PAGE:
Scheduled to launch later this year, Project 2061's science assessment web site will provide free access to the items that have been developed, along with information on the specific ideas and misconceptions that are targeted by each item, the correct answer choice, and the difficulty of the item. The site will also include national field test data - reported by gender, grade level, and primary language of the students - to provide a snapshot of what middle and high schoolers know about this set of important science ideas.

To find out more about Project 2061's assessment research and development and for updates on the status of the assessment web site, visit the Project 2061 home page at and navigate to to sign up for a free electronic newsletter.


[1] Race to the Top Assessment Program Executive Summary (U.S. Department of Education, 2010).
[2] American Association for the Advancement of Science, Science for all Americans, (New York, Oxford University Press, 1989).
[3] American Association for the Advancement of Science, Benchmarks for Science Literacy, (New York, Oxford University Press, 1993).
[4] American Association for the Advancement of Science, Atlas of Science Literacy, Vol. 1 (2001) and Vol. 2 (2007).
[5] G.E. DeBoer, C.F. Herrmann-Abell, A. Gogos, A. Michiels, T. Regan, and P. Wilson, "Assessment linked to science learning goals: Probing student thinking through assessment," in J. Coffey, R. Douglas, and C. Stearns (eds.), Assessing Student Learning: Perspectives from Research and Practice (Arlington VA, NSTA Press, 2008), pp. 231-252.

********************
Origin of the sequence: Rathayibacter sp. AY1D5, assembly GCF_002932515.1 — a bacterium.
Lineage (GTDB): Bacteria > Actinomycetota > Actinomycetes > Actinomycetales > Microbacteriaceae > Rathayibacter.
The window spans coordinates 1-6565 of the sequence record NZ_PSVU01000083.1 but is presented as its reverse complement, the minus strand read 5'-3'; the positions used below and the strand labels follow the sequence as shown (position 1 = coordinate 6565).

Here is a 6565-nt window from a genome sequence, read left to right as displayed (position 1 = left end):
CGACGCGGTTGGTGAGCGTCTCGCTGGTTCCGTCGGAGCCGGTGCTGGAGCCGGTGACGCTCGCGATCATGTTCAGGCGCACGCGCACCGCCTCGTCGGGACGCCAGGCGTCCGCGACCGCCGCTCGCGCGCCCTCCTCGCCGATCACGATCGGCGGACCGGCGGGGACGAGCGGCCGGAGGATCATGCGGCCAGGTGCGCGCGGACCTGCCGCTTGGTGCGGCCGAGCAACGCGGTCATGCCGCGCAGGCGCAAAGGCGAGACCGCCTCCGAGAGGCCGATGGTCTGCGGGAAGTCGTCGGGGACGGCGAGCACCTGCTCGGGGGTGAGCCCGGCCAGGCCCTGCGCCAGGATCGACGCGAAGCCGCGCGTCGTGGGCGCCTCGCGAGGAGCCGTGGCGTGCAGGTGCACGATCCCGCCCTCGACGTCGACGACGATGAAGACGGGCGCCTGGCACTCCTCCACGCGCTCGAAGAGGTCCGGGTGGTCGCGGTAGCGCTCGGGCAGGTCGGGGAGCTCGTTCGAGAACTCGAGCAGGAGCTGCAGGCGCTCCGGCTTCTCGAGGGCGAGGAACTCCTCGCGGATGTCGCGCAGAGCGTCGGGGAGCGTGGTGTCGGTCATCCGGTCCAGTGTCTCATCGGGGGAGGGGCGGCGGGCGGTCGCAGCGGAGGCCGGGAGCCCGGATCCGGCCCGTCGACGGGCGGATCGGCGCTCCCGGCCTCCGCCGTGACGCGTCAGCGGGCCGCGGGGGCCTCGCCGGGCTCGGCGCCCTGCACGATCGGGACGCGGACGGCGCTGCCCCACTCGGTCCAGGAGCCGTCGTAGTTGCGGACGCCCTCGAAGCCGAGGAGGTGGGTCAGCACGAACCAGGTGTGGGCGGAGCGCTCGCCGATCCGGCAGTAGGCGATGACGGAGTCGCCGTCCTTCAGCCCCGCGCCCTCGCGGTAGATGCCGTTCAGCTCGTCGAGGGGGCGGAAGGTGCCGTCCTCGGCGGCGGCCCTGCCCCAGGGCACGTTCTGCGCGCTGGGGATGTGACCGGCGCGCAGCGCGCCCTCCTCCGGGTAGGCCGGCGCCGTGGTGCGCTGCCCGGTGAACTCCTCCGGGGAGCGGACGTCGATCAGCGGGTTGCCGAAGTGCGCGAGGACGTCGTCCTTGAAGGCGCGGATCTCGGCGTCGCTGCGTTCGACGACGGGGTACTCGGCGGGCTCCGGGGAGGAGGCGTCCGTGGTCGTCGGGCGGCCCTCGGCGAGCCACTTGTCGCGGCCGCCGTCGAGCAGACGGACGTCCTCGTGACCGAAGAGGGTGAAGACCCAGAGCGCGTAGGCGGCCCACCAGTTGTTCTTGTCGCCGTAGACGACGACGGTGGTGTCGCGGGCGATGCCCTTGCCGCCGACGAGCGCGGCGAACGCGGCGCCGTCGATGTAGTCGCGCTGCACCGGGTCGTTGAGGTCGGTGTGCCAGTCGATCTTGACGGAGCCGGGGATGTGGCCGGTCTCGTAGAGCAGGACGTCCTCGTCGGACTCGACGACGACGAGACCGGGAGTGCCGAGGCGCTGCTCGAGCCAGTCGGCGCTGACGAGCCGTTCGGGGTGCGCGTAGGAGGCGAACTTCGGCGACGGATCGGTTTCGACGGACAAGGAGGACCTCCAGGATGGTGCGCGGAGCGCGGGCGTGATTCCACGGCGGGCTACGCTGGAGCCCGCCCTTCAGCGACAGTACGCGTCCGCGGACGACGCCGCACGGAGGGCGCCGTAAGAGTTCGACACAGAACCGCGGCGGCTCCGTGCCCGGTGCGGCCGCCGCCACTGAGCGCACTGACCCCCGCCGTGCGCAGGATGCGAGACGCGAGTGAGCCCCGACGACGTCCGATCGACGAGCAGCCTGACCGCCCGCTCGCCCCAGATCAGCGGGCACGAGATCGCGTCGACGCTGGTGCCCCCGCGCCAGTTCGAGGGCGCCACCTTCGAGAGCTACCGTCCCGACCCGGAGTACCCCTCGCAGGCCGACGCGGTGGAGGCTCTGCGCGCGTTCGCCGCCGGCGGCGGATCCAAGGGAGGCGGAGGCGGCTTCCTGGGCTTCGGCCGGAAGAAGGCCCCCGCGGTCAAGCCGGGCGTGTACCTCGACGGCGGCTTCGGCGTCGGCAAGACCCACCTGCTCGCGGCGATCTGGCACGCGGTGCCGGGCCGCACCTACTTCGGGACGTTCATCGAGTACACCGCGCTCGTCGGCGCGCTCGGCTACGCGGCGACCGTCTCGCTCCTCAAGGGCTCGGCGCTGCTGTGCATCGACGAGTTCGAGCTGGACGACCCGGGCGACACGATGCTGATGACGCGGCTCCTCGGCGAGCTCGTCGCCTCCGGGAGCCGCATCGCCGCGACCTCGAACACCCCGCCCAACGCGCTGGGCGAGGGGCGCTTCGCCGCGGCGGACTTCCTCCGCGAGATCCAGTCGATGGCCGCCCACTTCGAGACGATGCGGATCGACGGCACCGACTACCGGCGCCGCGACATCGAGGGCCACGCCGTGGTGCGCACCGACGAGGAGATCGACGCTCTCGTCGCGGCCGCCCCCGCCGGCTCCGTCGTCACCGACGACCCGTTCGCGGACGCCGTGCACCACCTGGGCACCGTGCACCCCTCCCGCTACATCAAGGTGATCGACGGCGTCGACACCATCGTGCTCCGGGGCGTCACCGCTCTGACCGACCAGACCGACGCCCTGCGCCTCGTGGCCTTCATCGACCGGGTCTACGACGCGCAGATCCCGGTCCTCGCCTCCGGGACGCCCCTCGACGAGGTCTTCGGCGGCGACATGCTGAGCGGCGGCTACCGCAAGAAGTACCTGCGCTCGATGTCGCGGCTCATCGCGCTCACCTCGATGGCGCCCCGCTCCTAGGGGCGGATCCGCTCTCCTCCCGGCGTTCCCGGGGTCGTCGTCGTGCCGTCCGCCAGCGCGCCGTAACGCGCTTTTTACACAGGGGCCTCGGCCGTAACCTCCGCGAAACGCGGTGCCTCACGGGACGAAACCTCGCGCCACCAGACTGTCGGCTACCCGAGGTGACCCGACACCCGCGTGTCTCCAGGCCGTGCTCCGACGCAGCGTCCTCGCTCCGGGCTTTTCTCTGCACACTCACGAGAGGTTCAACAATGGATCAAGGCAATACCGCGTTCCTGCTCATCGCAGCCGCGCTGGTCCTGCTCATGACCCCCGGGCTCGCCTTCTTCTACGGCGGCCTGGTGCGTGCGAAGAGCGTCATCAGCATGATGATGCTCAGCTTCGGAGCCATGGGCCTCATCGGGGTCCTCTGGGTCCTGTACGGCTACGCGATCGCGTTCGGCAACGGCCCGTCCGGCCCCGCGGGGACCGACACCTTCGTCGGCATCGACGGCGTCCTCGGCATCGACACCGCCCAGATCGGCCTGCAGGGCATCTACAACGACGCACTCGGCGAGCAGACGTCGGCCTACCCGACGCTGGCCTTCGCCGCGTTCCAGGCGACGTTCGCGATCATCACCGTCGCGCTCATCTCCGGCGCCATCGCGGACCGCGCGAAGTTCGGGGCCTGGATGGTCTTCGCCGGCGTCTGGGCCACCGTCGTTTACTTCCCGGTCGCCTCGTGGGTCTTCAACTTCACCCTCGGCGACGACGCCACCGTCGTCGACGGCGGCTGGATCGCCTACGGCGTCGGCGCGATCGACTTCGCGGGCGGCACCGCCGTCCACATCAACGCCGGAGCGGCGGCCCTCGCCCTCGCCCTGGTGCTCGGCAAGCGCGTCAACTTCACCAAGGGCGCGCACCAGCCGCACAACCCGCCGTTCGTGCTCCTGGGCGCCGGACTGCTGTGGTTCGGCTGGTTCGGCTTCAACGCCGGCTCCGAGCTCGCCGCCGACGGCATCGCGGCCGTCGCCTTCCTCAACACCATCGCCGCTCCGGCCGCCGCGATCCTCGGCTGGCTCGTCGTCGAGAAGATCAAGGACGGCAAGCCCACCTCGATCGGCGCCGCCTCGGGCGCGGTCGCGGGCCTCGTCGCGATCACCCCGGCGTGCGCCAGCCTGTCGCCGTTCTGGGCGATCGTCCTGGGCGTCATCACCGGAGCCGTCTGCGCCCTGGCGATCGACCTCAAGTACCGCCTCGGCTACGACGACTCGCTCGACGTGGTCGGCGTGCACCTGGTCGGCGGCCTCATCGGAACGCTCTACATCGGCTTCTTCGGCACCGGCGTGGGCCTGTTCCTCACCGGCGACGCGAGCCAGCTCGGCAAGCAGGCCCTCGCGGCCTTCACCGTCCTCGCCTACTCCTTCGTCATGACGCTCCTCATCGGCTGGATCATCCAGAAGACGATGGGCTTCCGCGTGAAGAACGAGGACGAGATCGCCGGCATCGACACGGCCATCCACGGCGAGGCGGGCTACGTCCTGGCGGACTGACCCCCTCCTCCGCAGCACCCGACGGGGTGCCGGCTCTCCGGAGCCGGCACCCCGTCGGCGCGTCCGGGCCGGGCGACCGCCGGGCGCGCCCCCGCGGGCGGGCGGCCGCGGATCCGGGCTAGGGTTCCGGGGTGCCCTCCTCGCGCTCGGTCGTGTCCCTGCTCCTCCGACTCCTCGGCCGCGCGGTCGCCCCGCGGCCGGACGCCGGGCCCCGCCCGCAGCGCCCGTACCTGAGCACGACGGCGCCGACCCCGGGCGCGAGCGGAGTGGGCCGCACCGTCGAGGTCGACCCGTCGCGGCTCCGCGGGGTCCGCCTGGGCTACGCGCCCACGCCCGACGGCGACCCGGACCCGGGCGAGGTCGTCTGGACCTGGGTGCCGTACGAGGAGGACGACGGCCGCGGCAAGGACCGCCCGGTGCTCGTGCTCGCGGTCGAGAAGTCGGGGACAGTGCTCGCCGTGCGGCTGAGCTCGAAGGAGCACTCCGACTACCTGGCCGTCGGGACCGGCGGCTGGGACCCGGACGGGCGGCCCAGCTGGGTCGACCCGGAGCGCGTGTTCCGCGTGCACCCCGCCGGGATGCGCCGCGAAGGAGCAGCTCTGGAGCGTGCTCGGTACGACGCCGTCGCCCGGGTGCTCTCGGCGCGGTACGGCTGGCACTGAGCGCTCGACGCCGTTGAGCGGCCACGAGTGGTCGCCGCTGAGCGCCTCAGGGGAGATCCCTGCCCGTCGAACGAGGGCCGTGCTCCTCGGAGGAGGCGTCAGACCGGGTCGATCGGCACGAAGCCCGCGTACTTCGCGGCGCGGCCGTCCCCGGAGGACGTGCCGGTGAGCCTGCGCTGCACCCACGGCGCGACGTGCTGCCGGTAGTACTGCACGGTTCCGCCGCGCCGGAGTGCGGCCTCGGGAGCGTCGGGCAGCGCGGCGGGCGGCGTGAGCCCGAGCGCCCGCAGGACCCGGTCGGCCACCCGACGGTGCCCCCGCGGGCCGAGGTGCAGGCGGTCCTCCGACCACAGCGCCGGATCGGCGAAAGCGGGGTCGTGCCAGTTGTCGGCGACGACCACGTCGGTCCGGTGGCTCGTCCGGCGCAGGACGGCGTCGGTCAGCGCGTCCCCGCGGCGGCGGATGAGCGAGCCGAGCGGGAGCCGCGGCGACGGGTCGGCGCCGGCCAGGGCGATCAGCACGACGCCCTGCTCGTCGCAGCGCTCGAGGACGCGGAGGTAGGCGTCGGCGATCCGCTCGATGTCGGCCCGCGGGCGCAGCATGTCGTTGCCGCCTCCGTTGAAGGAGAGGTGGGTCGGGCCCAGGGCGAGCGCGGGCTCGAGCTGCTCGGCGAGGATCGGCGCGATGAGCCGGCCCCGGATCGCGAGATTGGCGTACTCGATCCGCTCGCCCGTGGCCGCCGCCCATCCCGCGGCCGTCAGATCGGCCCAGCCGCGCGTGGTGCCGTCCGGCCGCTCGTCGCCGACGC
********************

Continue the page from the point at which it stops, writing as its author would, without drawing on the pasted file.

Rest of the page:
[6] G.E. DeBoer, C.F. Herrmann-Abell, J. Wertheim, and J.E. Roseman, Assessment linked to middle school science learning goals: A report on field test results for four middle school science topics, paper presented at the annual conference of the National Association for Research in Science Teaching, (Garden Grove CA, April 2009); C.F. Herrmann-Abell, G.E. DeBoer, and J.E. Roseman, Using Rasch modeling to analyze standards-based assessment items aligned to middle school chemistry ideas, poster presented at the meeting of the National Science Foundation DR–K12 principal investigators (Washington DC, Nov. 2009).

Mary Koppal is the communications director of Project 2061. The assessment research team is led by principal investigator George DeBoer who serves as deputy director of Project 2061, and by co-principal investigator Jo Ellen Roseman who directs Project 2061. The research team also includes Cari Herrmann Abell, Jill Wertheim, Jean Flanagan, David Pollock, and Abby Burrows. Contact us at 202-326-6666 or

Disclaimer - The articles and opinion pieces found in this issue of the APS Forum on Education Newsletter are not peer refereed and represent solely the views of the authors and not necessarily the views of the APS.